Thanks Rainy, Candace and Jamie!
Jamie - The paper according to their website is 80# Teton text, archival grade. They don't give a gsm number, and to me it seems nicely robust but definitely not as thick as watercolor papers. It is definitely thinner than the Venezia paper. It is an ivory or cream off-white and has a texture whose 'grain' runs vertically. It has the look and feel of high-quality paper you would expect to see in a nice wedding announcement letter, or something of that nature. In the photo I took, you can see some ghosting from the writing I did on the other side, but the photoshop work I did to balance levels and color balance accentuated that - it is barely noticeable in actuality. I had no bleed-through of any of the three inks I used - Lamy 'factory cartridge' blue, Caran d'Ache 'Grand Canyon' and Noodler's Violet. I'm really liking the Noodler's Violet by the way - writes very nicely in a medium nib Cross that I have it in and washes well also. My goal was to use up all the cartridge blue with the Lamy's before switching to the converter's and trying the other colors, but I don't know if I have enough self-discipline to do that -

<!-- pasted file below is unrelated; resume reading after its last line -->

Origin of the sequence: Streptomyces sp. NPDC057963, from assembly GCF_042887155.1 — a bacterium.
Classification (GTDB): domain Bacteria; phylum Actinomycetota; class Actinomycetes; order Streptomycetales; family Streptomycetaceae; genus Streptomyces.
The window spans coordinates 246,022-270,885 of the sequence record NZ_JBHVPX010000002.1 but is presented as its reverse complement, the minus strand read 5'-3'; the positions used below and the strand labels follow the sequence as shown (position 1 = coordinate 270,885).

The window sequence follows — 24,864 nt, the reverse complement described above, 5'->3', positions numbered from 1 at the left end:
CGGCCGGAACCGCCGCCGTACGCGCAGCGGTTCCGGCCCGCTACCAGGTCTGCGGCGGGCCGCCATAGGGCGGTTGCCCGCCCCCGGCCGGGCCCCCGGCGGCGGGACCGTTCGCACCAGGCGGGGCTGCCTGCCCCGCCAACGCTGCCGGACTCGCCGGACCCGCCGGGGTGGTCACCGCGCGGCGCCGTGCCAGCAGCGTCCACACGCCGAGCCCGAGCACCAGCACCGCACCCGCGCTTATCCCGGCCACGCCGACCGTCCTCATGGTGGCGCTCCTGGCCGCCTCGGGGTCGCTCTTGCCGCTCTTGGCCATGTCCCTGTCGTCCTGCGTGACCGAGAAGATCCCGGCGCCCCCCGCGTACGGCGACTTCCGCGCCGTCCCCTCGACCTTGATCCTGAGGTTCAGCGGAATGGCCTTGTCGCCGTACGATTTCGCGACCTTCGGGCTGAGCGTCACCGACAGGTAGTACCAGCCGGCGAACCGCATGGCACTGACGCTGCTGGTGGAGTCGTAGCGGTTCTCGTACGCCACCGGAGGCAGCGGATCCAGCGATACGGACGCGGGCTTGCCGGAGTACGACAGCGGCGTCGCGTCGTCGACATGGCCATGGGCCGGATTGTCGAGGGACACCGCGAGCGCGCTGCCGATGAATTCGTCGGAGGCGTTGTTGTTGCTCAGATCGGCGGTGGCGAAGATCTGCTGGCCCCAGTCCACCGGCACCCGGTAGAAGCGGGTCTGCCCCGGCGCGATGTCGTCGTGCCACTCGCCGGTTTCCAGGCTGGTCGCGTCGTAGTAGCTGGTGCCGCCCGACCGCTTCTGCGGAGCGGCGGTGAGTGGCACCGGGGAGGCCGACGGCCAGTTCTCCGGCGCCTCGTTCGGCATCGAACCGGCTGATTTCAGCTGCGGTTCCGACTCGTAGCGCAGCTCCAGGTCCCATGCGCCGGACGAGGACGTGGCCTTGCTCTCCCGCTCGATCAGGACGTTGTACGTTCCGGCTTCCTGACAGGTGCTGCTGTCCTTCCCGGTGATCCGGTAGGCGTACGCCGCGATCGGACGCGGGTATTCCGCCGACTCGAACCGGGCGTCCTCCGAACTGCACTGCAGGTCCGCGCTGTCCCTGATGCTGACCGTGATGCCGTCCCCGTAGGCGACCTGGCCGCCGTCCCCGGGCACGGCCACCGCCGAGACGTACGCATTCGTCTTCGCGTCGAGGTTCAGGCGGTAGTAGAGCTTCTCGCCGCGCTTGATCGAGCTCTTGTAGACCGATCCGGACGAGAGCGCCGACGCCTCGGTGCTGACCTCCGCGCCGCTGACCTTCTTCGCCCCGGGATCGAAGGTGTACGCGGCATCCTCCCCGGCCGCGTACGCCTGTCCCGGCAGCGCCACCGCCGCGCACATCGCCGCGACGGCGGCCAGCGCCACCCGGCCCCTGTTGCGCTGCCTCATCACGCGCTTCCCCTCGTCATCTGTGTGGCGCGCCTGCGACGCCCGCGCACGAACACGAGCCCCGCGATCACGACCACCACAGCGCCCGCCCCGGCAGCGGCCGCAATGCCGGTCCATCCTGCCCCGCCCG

. Right now the only two colors I have in actual pens are the Grand Canyon and the Noodler's Violet. The experiments I've done with the other colors are dip pens so far.
On the Evening Grosbeaks, they are really wonderful birds. Unfortunately they have declined dramatically across the country over the last couple decades - some people believe to about 10% of their historical levels. The reasons for this aren't fully known, but in 99% of the species in decline, the primary culprit is habitat loss. These birds are highly gregarious - I don't think I've ever seen less than four or five at one time, and we once had a flock of 31 at our backyard feeders. They eat seed like avian vacuum cleaners, by the way. They often are heard before being seen (out here anyway) - chatting away in the tops of tall Douglas Firs, with their loud CHHEEEERRPP and CHUURRRRR's carrying a long way through the forest.